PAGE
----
Metallic vascular endoprotheses (stents) have been introduced clinically to help to retain or to restore a patent vascular lumen after balloon angioplasty and to improve long-term patency of vessels. Despite the widespread use of intracoronary stents, instent restenosis remains a major clinical problem. During the last years considerable research effort had been spent on the understanding of the pathophysiology of restenosis and developing strategies to prevent this major shortcoming of PTCA and stent implantation. The current review focuses in its first part on basic pathophysiological mechanisms, which are involved in the formation of restenosis after ballon angioplasty and stent implantation. In the second part different animal models are presented, which serve as experimental models for examining these processes and testing strategies for the prevention of restenosis. Advantages and disadvantages of each model will be discussed, which are important when transferring results from animal models to clinical practice.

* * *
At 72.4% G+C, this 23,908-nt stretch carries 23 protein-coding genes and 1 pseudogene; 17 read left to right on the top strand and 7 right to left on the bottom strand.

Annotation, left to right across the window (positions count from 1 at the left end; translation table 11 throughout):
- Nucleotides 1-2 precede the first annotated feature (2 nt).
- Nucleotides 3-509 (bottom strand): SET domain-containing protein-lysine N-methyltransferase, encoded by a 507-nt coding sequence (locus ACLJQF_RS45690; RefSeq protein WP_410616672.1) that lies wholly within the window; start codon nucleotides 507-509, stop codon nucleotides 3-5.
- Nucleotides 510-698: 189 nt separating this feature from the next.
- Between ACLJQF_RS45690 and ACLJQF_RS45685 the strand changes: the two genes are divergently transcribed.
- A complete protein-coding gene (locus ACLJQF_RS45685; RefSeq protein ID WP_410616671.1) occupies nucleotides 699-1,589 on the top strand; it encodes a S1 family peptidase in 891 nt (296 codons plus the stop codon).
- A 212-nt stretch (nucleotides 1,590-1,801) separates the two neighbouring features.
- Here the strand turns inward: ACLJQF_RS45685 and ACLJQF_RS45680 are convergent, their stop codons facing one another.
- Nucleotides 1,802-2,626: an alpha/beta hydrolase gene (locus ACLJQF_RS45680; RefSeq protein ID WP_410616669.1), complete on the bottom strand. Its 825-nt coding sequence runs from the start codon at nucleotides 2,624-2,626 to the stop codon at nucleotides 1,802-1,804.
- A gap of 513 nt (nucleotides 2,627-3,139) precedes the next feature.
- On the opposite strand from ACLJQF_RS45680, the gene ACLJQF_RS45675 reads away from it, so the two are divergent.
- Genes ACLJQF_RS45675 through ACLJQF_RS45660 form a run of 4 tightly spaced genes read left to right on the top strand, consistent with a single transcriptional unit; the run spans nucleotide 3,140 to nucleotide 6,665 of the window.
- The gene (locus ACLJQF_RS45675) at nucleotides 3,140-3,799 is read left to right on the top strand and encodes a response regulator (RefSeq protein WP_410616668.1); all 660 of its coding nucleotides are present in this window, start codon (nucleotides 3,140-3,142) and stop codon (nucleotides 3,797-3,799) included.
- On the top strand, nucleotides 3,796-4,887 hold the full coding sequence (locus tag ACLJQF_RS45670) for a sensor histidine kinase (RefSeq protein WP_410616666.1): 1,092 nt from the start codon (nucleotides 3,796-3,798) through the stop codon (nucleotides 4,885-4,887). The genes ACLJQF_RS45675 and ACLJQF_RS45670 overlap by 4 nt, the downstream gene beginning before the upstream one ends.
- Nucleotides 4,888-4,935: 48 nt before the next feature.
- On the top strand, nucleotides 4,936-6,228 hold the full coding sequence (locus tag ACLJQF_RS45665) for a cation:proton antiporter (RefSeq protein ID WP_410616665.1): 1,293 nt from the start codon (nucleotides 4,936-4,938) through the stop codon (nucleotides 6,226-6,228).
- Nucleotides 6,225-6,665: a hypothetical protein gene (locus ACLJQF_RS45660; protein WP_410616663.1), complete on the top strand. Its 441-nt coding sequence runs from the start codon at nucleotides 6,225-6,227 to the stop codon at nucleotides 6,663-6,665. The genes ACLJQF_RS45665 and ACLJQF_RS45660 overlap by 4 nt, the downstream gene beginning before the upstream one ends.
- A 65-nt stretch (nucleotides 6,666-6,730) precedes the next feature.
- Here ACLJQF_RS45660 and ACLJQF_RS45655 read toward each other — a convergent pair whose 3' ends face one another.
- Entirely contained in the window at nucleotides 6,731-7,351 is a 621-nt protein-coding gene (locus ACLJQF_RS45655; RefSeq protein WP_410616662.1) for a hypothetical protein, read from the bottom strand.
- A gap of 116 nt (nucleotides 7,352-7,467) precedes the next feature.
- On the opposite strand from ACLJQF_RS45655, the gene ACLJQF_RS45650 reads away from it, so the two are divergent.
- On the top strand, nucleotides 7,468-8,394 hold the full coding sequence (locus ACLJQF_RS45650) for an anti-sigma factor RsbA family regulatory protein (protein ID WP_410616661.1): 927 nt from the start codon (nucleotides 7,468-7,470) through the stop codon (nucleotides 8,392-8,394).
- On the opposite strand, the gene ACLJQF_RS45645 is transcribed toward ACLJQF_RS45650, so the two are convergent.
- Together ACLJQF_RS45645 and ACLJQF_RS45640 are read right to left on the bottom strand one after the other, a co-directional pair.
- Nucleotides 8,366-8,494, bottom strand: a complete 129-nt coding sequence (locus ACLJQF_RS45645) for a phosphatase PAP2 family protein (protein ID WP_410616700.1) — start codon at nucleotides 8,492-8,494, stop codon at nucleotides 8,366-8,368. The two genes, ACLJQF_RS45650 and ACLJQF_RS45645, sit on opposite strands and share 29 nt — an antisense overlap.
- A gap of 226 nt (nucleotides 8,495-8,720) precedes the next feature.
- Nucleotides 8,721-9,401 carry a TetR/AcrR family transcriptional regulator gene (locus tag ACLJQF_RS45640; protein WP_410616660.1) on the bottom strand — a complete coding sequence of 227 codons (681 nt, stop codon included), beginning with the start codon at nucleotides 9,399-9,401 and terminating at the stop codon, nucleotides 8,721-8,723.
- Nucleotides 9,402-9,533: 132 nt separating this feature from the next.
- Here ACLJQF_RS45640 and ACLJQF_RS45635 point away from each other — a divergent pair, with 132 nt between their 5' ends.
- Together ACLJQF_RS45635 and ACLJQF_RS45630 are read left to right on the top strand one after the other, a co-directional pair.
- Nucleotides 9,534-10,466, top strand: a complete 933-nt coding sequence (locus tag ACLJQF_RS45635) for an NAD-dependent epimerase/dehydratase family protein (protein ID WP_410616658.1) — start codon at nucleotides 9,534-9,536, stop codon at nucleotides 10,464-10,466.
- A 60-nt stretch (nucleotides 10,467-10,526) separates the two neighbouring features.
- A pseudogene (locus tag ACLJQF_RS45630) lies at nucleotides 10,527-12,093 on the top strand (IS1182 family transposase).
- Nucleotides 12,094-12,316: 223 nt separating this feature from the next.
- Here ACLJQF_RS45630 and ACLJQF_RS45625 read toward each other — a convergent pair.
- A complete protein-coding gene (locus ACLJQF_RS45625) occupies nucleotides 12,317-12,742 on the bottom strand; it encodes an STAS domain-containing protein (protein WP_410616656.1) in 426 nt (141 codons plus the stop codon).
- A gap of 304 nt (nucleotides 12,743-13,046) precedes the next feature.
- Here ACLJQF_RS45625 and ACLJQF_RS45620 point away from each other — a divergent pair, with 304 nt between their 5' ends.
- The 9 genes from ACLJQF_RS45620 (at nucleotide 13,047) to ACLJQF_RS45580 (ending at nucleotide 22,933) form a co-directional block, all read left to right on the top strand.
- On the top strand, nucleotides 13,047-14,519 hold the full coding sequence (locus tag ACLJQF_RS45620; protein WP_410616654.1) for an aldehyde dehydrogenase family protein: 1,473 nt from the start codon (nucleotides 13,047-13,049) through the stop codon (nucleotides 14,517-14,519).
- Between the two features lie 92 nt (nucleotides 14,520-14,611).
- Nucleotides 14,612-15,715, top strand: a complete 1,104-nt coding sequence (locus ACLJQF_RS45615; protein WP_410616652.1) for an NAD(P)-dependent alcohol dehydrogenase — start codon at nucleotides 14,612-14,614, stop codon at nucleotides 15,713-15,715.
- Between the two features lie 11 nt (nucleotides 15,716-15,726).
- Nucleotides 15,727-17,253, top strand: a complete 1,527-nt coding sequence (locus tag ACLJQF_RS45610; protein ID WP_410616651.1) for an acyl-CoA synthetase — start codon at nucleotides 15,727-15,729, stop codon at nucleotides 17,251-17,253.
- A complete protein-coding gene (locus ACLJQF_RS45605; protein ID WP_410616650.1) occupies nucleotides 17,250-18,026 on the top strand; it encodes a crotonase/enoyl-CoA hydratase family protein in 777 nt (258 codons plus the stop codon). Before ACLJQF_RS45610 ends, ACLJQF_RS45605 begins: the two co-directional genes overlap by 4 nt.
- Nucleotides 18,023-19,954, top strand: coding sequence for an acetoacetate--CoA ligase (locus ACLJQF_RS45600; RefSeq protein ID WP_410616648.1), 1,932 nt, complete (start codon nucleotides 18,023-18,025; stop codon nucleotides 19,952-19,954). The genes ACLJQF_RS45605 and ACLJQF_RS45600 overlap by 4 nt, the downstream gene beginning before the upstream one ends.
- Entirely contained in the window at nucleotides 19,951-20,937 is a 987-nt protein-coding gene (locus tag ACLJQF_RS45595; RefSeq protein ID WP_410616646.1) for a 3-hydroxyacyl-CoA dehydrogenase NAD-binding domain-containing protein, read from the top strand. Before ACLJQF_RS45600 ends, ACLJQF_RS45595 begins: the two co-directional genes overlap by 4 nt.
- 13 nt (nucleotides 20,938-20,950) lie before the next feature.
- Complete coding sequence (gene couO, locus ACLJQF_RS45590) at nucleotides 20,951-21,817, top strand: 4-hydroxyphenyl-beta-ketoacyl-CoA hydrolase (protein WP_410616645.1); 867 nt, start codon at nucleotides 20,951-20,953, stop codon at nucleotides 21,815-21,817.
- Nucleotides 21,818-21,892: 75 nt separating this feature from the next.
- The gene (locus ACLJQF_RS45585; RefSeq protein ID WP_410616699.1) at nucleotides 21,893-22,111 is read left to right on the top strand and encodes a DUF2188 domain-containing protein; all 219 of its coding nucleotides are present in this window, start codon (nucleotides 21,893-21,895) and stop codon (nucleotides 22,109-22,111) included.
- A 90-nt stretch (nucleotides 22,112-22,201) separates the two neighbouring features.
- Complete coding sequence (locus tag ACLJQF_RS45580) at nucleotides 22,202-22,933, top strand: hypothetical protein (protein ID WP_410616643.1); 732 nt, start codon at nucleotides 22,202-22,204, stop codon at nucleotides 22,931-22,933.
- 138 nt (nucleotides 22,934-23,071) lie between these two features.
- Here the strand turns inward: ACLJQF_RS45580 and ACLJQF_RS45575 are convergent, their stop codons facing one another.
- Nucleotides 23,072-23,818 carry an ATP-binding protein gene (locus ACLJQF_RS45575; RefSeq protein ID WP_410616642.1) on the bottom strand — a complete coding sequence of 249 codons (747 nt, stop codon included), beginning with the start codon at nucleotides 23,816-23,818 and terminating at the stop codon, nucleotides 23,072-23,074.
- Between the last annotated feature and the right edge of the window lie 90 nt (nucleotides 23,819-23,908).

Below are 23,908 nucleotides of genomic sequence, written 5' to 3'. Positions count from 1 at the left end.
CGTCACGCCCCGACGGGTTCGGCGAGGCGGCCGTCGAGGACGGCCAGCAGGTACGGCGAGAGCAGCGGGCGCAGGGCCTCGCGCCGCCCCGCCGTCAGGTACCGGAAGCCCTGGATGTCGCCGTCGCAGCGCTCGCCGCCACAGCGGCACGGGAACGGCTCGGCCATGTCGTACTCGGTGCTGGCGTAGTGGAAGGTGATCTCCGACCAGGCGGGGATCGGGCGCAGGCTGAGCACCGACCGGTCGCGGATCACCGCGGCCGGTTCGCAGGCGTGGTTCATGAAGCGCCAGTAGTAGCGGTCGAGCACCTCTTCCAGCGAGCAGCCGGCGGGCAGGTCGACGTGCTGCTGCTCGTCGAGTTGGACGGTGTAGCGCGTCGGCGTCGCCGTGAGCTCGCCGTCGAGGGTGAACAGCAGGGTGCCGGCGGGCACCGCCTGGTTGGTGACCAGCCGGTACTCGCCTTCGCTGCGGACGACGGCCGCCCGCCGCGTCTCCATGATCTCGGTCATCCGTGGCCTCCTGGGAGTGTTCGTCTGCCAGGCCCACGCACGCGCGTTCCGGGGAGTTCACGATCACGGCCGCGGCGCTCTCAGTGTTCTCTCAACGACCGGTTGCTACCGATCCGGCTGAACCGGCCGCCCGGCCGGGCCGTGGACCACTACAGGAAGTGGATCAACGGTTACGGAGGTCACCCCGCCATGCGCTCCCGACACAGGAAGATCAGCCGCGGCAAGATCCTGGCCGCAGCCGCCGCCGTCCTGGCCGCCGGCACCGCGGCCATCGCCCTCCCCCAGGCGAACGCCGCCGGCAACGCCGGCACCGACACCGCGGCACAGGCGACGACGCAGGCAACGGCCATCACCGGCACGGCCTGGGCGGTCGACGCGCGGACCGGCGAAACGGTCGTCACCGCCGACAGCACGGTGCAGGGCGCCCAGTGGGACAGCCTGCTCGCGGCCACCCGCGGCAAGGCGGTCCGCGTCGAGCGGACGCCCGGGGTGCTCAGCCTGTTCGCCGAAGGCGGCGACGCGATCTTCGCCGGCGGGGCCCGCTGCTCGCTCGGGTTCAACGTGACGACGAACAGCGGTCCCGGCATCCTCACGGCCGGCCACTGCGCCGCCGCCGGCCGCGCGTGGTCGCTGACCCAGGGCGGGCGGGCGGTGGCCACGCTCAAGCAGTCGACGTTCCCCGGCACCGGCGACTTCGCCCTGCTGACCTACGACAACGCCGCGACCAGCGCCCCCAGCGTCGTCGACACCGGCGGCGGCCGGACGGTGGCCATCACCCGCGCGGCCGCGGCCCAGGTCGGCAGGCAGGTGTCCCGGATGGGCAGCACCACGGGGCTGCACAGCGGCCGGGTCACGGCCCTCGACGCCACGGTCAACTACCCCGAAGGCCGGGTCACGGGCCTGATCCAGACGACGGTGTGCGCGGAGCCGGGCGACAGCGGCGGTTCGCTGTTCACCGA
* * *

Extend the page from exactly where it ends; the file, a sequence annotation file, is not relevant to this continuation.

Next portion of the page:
|Number of pages||5|
|Journal||Materialwissenschaft und Werkstofftechnik|
|Publication status||Published - 1 Dec 1999|